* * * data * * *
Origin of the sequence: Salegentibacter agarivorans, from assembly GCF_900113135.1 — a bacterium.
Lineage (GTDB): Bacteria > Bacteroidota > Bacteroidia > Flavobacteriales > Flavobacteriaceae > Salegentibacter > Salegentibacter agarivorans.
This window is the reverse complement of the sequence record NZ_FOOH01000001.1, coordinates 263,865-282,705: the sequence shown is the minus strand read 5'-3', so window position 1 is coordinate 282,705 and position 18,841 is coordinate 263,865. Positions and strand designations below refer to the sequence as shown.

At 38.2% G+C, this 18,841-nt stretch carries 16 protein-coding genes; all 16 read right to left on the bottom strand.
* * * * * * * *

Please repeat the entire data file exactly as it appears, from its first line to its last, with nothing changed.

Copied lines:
Origin of the sequence: Salegentibacter agarivorans, from assembly GCF_900113135.1 — a bacterium.
Lineage (GTDB): Bacteria > Bacteroidota > Bacteroidia > Flavobacteriales > Flavobacteriaceae > Salegentibacter > Salegentibacter agarivorans.
This window is the reverse complement of the sequence record NZ_FOOH01000001.1, coordinates 263,865-282,705: the sequence shown is the minus strand read 5'-3', so window position 1 is coordinate 282,705 and position 18,841 is coordinate 263,865. Positions and strand designations below refer to the sequence as shown.

At 38.2% G+C, this 18,841-nt stretch carries 16 protein-coding genes; all 16 read right to left on the bottom strand.